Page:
Transport not consulted in idea to open WA, NT, SA borders
NT ROAD Transport Association chief executive Louise Bilato says the state's transport industry has not heard from Darwin's Major Business Group leader Ian Kew about his push to open the borders between NT, Western Australia and South Australia.
Ms Bilato said the NTRTA had instead worked very closely with the NT Government and its trucking operators have been working very efficiently both within the NT and crossing borders with COVID-19 Management Plans in place.
"The administrative burden of the border control measures has reduced significantly, although we are yet to understand the full impact of South Australia's record keeping requirements introduced on May 11," she said.
"Our role is to continue to ensure that our drivers remain safe, and do not inadvertently transmit the coronavirus across borders."
Ms Bilato said one of the benefits of having the secure borders in place was that NT pubs would be opening on Friday and a lot of other small businesses in the NT would be able to go back to work.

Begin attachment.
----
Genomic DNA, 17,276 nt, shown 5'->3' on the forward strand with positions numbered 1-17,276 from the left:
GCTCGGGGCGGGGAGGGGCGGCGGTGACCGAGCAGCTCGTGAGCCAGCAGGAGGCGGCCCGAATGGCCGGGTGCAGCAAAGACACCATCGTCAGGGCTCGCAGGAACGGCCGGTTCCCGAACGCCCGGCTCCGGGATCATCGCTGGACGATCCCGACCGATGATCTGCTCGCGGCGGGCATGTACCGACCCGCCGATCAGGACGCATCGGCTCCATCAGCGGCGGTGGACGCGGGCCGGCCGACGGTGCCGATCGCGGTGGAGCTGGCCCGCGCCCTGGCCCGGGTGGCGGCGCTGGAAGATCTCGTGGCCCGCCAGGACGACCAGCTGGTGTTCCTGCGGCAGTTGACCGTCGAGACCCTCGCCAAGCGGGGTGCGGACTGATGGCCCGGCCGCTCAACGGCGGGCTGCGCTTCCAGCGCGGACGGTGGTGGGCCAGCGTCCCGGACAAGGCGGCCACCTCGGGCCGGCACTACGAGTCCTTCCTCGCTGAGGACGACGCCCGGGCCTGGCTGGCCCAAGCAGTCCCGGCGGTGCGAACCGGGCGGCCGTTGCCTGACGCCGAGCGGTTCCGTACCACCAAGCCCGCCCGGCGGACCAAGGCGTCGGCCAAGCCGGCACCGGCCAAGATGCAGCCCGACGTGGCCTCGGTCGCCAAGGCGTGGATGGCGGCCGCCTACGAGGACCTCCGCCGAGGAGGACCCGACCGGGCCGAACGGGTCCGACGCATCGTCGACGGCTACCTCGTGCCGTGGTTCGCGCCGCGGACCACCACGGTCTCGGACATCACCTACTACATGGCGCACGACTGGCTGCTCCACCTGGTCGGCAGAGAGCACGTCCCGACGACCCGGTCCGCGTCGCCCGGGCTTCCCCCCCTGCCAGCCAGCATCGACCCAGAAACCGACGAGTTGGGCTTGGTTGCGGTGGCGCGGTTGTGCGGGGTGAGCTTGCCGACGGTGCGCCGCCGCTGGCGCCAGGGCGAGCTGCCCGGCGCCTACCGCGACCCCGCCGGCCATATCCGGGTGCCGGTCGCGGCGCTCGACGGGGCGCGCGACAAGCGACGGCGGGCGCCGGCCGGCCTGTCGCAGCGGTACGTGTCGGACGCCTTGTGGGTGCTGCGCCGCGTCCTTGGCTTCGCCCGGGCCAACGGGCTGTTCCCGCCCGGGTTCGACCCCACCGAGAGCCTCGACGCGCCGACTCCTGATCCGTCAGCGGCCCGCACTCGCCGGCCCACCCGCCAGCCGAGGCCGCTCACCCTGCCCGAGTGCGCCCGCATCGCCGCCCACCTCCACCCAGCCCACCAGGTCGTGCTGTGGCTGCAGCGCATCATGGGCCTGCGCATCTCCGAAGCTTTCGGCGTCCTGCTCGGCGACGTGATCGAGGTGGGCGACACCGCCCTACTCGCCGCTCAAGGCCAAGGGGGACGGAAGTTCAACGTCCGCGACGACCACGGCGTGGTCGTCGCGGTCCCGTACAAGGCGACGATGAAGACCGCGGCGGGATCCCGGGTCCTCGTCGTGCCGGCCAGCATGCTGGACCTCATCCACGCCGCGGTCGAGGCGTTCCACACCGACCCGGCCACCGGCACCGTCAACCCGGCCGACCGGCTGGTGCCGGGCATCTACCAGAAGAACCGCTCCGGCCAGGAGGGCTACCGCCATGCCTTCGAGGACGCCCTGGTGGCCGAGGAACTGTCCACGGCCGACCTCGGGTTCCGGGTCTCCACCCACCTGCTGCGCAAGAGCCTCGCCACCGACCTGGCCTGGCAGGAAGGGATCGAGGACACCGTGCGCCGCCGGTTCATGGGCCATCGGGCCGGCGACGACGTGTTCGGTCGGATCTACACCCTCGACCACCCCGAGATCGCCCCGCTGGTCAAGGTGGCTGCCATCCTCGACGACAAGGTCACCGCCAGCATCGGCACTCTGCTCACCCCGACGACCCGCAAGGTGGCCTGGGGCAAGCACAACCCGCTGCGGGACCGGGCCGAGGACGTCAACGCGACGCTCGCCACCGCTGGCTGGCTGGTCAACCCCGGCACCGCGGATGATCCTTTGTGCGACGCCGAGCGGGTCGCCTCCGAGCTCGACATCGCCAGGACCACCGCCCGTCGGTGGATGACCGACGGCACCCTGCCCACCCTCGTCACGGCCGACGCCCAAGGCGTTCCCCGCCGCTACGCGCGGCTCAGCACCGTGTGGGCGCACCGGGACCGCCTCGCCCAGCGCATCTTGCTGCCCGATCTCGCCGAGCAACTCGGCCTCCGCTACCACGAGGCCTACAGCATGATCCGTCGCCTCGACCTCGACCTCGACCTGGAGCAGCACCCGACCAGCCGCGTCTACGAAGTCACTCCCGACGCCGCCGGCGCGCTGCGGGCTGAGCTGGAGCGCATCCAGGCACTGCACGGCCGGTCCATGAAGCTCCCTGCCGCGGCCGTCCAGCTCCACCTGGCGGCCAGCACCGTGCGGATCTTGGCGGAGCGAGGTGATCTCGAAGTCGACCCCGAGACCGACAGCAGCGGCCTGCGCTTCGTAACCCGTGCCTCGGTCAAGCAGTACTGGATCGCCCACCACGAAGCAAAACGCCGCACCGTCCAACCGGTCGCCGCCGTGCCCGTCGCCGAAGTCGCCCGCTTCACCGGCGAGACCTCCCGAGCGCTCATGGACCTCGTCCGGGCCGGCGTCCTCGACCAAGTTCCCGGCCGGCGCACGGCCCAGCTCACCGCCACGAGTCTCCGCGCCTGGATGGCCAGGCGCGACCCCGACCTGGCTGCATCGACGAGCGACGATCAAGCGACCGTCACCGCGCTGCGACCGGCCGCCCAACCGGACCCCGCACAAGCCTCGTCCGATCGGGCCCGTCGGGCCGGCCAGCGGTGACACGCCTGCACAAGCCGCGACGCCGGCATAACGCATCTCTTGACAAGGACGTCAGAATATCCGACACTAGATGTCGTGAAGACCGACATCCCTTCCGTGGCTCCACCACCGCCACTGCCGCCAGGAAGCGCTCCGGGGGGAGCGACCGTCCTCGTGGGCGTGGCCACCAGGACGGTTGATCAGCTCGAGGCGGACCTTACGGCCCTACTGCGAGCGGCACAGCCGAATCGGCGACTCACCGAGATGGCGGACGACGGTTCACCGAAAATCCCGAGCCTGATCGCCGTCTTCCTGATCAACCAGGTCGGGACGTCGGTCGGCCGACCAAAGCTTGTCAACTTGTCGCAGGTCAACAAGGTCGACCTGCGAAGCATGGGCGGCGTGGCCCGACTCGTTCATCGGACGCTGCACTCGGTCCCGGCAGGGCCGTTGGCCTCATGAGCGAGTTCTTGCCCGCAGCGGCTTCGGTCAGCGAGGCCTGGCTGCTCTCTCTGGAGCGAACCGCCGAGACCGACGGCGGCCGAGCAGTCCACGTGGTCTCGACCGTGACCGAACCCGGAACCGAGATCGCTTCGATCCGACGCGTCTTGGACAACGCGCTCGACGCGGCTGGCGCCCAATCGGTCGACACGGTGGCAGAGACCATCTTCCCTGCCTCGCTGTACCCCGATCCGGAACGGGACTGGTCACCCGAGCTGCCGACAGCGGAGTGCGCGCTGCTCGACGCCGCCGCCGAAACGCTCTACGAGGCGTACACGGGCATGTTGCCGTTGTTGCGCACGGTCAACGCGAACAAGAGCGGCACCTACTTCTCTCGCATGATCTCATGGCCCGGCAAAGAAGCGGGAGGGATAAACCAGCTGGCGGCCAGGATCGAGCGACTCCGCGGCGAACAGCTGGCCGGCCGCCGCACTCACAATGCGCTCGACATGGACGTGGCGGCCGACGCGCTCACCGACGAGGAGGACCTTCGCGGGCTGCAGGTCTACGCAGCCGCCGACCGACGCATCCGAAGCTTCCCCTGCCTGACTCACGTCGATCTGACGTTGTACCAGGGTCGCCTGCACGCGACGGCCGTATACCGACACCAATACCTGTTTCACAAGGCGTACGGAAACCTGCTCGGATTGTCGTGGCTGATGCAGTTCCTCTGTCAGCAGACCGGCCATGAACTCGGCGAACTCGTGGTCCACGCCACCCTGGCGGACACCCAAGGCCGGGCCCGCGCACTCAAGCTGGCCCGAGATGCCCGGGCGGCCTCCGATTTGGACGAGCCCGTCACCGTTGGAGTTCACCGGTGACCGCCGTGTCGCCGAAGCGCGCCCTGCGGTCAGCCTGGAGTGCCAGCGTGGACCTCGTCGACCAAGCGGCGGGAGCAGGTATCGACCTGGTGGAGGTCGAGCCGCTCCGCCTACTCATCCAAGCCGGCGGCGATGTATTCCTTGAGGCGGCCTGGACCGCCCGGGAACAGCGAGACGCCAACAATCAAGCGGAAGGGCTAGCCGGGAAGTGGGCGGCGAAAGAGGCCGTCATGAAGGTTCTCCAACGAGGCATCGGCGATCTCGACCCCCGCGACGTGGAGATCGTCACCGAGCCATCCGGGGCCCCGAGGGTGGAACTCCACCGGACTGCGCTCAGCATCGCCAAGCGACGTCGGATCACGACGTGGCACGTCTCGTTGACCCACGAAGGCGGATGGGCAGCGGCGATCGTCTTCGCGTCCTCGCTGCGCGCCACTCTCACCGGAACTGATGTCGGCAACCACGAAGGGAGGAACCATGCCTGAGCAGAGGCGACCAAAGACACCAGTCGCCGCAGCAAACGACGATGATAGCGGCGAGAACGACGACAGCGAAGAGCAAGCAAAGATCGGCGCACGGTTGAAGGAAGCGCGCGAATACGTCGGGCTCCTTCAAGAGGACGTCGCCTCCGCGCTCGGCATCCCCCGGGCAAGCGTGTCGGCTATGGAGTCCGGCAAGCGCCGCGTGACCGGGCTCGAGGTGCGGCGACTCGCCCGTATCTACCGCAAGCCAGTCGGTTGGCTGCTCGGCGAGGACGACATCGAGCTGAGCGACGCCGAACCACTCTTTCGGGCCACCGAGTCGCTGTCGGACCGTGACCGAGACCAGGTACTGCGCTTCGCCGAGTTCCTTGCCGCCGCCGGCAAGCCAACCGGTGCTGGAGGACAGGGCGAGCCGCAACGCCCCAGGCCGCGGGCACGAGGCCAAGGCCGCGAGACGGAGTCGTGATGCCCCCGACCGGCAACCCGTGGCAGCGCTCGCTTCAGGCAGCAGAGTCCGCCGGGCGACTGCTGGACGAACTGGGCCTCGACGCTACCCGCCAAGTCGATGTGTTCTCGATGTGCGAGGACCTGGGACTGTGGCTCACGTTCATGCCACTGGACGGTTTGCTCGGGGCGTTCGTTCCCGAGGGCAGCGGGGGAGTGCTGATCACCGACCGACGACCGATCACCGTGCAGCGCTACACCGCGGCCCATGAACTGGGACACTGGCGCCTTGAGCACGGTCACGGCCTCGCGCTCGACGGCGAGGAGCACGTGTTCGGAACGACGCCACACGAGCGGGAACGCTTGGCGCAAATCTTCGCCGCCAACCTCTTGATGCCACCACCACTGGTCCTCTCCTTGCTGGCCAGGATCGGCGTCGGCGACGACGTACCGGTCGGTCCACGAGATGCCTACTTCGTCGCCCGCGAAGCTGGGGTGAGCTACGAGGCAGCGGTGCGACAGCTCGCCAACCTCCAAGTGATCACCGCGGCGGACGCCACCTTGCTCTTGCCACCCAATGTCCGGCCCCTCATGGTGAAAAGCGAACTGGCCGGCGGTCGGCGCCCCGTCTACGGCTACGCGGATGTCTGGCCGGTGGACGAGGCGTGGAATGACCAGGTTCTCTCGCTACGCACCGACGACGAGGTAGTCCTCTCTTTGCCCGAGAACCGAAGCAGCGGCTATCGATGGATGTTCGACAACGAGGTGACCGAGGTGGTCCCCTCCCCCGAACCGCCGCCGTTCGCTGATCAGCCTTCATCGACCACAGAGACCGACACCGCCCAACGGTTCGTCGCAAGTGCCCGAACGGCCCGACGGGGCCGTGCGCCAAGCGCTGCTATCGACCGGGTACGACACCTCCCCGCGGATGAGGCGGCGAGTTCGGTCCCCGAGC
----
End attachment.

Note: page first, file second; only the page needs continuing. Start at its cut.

The NT Chief Minister, Michael Gunner, has outlined a clear road map, and the road transport industry was consulted about this, she said.
"Ian Kew has not made any attempts to consult with the road transport industry in relation to his idea."
Mr Kew told the NT News that the business group believed that with the right protocols in place, that the NT, SA and WA borders should be opened sooner rather than later, despite the NT Chief Minister's intention for the borders to remain closed until all Australian borders were open.
Western Roads Federation chief executive Cam Dumesny said whilst the Darwin Business Group's ideas "sounded good in theory", the blunt economic reality was that the state had to protect its mining and agriculture industry.
"However, improvements could be made in the cross-border process between the three jurisdictions to make cross border transport easier," he said.
South Australian Road Transport Association boss Steve Shearer said looking at the statistics, SA, WA and the NT were the best three performing jurisdictions in terms of rates of infection.
"If borders are going to open, you'd think they would be the first ones to open," he said.
Mr Shearer supported SA premier Steven Marshall's intention of not to open borders unless medical advice supported it.